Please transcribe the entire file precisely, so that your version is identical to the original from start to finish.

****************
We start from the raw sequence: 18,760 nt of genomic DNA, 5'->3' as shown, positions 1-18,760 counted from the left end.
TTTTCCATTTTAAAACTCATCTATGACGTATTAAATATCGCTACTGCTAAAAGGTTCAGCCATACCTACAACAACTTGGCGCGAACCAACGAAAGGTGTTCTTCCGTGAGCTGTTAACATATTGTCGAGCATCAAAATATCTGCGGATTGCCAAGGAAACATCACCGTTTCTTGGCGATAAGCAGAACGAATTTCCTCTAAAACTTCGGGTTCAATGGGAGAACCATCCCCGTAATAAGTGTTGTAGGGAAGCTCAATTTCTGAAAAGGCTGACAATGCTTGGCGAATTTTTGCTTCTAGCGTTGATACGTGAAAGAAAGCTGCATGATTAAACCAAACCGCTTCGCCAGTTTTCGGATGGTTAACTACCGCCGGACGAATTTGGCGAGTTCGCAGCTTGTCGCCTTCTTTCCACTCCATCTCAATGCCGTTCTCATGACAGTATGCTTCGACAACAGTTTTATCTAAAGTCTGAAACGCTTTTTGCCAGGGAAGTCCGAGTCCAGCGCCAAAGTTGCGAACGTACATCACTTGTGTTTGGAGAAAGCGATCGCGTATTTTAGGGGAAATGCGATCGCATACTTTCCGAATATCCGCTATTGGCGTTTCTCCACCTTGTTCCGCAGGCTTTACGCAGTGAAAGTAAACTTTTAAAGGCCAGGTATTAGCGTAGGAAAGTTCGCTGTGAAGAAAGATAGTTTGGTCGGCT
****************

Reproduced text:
We start from the raw sequence: 18,760 nt of genomic DNA, 5'->3' as shown, positions 1-18,760 counted from the left end.
TTTTCCATTTTAAAACTCATCTATGACGTATTAAATATCGCTACTGCTAAAAGGTTCAGCCATACCTACAACAACTTGGCGCGAACCAACGAAAGGTGTTCTTCCGTGAGCTGTTAACATATTGTCGAGCATCAAAATATCTGCGGATTGCCAAGGAAACATCACCGTTTCTTGGCGATAAGCAGAACGAATTTCCTCTAAAACTTCGGGTTCAATGGGAGAACCATCCCCGTAATAAGTGTTGTAGGGAAGCTCAATTTCTGAAAAGGCTGACAATGCTTGGCGAATTTTTGCTTCTAGCGTTGATACGTGAAAGAAAGCTGCATGATTAAACCAAACCGCTTCGCCAGTTTTCGGATGGTTAACTACCGCCGGACGAATTTGGCGAGTTCGCAGCTTGTCGCCTTCTTTCCACTCCATCTCAATGCCGTTCTCATGACAGTATGCTTCGACAACAGTTTTATCTAAAGTCTGAAACGCTTTTTGCCAGGGAAGTCCGAGTCCAGCGCCAAAGTTGCGAACGTACATCACTTGTGTTTGGAGAAAGCGATCGCGTATTTTAGGGGAAATGCGATCGCATACTTTCCGAATATCCGCTATTGGCGTTTCTCCACCTTGTTCCGCAGGCTTTACGCAGTGAAAGTAAACTTTTAAAGGCCAGGTATTAGCGTAGGAAAGTTCGCTGTGAAGAAAGATAGTTTGGTCGGCT